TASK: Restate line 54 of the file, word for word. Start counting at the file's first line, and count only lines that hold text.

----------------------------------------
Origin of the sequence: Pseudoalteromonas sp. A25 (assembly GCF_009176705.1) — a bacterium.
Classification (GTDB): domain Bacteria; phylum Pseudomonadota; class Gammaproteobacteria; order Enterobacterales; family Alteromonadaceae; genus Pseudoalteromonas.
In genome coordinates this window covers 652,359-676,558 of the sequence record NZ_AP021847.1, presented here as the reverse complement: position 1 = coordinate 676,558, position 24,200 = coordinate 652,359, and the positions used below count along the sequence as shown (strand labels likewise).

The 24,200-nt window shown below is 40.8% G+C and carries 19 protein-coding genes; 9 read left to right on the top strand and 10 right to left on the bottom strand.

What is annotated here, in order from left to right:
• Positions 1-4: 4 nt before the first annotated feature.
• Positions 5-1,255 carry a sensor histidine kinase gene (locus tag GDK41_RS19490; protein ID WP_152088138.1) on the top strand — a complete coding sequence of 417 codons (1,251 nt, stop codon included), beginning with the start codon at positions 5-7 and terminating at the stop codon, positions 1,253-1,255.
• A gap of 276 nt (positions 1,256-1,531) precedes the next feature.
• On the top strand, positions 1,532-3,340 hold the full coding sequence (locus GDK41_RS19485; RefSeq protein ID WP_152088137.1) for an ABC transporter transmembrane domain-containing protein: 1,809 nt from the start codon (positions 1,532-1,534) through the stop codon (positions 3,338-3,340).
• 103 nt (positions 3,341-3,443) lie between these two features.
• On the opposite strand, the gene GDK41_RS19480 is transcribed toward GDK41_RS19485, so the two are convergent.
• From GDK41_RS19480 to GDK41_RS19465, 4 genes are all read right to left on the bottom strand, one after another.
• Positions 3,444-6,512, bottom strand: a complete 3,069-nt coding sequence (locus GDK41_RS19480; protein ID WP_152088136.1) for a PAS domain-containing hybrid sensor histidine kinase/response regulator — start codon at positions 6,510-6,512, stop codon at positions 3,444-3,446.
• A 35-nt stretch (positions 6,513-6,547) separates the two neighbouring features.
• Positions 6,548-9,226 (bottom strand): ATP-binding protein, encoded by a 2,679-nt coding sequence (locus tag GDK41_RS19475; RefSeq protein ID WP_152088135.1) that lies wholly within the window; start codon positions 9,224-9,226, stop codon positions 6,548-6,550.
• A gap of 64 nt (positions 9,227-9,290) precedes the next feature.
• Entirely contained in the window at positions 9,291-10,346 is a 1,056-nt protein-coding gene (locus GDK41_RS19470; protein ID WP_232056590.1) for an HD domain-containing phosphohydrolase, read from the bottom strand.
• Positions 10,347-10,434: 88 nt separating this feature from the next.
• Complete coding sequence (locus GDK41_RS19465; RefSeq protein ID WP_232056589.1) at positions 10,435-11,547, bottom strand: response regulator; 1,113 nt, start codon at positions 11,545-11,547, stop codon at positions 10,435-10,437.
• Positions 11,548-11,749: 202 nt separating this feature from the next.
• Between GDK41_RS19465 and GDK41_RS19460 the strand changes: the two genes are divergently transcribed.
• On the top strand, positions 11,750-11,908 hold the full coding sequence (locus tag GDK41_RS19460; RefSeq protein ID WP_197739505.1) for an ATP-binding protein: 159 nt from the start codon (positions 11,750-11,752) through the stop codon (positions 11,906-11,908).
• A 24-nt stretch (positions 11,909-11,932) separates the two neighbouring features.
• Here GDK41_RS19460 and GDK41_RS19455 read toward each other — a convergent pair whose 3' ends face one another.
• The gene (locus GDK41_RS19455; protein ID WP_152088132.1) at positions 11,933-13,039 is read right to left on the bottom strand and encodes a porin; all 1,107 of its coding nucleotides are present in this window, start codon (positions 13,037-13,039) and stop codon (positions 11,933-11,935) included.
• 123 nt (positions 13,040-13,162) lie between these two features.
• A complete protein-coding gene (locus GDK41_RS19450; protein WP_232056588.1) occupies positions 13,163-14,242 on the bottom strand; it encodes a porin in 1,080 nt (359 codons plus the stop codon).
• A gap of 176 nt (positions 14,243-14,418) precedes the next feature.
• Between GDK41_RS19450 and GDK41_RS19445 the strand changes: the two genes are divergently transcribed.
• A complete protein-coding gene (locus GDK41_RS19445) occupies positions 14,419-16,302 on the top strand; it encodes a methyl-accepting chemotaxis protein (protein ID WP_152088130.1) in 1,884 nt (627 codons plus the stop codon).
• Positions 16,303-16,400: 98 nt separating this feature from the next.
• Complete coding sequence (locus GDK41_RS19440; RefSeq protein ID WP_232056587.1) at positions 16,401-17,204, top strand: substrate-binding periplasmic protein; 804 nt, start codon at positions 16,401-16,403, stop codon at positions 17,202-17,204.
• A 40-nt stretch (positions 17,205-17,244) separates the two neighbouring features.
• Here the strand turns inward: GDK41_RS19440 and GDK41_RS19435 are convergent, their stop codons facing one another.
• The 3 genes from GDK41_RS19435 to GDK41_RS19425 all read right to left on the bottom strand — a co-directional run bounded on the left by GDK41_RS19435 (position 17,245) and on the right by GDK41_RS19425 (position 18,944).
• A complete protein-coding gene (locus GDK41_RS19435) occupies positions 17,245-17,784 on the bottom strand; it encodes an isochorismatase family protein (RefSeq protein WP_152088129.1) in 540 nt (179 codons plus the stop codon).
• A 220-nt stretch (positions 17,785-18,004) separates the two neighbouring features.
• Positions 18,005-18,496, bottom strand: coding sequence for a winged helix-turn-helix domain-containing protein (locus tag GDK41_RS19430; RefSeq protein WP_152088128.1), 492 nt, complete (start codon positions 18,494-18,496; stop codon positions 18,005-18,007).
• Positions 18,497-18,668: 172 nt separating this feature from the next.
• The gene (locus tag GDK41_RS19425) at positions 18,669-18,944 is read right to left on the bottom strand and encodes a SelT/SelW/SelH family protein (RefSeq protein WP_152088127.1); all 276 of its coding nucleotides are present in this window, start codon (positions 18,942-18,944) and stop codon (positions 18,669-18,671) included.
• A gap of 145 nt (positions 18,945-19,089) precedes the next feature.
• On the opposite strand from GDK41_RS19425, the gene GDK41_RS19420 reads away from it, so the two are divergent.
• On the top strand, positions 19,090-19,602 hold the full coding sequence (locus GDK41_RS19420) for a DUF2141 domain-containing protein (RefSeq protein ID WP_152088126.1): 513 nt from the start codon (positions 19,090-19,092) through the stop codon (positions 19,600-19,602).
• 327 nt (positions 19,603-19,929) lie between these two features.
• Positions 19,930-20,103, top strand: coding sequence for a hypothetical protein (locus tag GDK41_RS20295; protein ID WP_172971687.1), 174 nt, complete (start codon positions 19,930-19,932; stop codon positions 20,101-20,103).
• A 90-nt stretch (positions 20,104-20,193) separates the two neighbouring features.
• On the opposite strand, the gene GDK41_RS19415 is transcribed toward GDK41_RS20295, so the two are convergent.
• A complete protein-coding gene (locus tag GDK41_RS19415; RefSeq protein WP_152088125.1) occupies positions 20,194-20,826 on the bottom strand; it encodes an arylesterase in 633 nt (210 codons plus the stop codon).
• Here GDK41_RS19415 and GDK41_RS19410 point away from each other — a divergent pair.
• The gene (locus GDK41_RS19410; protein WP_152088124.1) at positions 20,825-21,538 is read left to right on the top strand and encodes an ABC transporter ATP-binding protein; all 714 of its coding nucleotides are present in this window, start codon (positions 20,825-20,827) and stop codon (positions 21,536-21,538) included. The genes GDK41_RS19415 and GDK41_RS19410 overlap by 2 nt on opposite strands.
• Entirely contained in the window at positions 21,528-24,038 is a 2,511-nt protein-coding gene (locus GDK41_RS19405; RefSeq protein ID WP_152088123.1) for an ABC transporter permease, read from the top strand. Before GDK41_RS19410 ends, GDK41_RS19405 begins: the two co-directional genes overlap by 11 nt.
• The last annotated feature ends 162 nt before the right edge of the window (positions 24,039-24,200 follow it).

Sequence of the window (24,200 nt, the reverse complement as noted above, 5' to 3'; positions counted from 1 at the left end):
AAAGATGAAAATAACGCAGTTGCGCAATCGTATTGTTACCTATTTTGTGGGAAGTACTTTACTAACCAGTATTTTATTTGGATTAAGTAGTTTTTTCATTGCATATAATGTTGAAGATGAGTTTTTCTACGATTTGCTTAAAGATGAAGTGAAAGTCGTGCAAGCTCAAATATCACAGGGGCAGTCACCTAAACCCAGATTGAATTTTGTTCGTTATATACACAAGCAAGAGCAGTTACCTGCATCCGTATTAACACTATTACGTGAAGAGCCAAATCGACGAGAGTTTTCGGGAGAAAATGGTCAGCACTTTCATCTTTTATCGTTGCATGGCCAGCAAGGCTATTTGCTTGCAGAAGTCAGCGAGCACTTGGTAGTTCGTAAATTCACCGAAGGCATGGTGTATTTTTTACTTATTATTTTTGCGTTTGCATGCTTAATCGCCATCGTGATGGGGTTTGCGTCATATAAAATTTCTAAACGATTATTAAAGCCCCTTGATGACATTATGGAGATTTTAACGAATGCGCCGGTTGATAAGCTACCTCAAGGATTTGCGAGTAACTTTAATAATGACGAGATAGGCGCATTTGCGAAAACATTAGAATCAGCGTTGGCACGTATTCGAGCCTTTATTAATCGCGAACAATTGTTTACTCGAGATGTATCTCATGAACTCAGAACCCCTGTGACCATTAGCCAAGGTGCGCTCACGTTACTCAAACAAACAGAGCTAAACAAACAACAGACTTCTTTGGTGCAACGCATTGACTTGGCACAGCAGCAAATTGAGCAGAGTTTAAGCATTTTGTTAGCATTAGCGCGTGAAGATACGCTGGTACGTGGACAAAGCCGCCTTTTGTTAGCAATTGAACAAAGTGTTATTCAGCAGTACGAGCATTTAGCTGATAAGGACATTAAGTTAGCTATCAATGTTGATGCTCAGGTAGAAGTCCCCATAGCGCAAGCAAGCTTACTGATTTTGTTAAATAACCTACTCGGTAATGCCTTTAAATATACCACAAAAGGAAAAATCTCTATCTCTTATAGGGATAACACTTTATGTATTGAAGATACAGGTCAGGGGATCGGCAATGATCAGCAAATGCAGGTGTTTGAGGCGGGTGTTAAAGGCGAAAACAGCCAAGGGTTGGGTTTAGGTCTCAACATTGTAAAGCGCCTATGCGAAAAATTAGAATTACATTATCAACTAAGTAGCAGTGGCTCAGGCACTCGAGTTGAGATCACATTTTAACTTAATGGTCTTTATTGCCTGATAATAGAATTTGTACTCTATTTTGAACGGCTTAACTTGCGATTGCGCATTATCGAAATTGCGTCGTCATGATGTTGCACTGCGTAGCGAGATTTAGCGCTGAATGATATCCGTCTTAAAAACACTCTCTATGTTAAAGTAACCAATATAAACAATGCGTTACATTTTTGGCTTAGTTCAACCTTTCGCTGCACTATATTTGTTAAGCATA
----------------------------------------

AAAGATGAAAATAACGCAGTTGCGCAATCGTATTGTTACCTATTTTGTGGGAAGTACTTTACTAACCAGTATTTTATTTGGATTAAGTAGTTTTTTCATTGCATATAATGTTGAAGATGAGTTTTTCTACGATTTGCTTAAAGATGAAGTGAAAGTCGTGCAAGCTCAAATATCACAGGGGCAGTCACCTAAACCCAGATTGAATTTTGTTCGTTATATACACAAGCAAGAGCAGTTACCTGCATCCGTATTAACACTATTACGTGAAGAGCCAAATCGACGAGAGTTTTCGGGAGAAAATGGTCAGCACTTTCATCTTTTATCGTTGCATGGCCAGCAAGGCTATTTGCTTGCAGAAGTCAGCGAGCACTTGGTAGTTCGTAAATTCACCGAAGGCATGGTGTATTTTTTACTTATTATTTTTGCGTTTGCATGCTTAATCGCCATCGTGATGGGGTTTGCGTCATATAAAATTTCTAAACGATTATTAAAGCCCCTTGATGACATTATGGAGATTTTAACGAATGCGCCGGTTGATAAGCTACCTCAAGGATTTGCGAGTAACTTTAATAATGACGAGATAGGCGCATTTGCGAAAACATTAGAATCAGCGTTGGCACGTATTCGAGCCTTTATTAATCGCGAACAATTGTTTACTCGAGATGTATCTCATGAACTCAGAACCCCTGTGACCATTAGCCAAGGTGCGCTCACGTTACTCAAACAAACAGAGCTAAACAAACAACAGACTTCTTTGGTGCAACGCATTGACTTGGCACAGCAGCAAATTGAGCAGAGTTTAAGCATTTTGTTAGCATTAGCGCGTGAAGATACGCTGGTACGTGGACAAAGCCGCCTTTTGTTAGCAATTGAACAAAGTGTTATTCAGCAGTACGAGCATTTAGCTGATAAGGACATTAAGTTAGCTATCAATGTTGATGCTCAGGTAGAAGTCCCCATAGCGCAAGCAAGCTTACTGATTTTGTTAAATAACCTACTCGGTAATGCCTTTAAATATACCACAAAAGGAAAAATCTCTATCTCTTATAGGGATAACACTTTATGTATTGAAGATACAGGTCAGGGGATCGGCAATGATCAGCAAATGCAGGTGTTTGAGGCGGGTGTTAAAGGCGAAAACAGCCAAGGGTTGGGTTTAGGTCTCAACATTGTAAAGCGCCTATGCGAAAAATTAGAATTACATTATCAACTAAGTAGCAGTGGCTCAGGCACTCGAGTTGAGATCACATTTTAACTTAATGGTCTTTATTGCCTGATAATAGAATTTGTACTCTATTTTGAACGGCTTAACTTGCGATTGCGCATTATCGAAATTGCGTCGTCATGATGTTGCACTGCGTAGCGAGATTTAGCGCTGAATGATATCCGTCTTAAAAACACTCTCTATGTTAAAGTAACCAATATAAACAATGCGTTACATTTTTGGCTTAGTTCAACCTTTCGCTGCACTATATTTGTTAAGCATA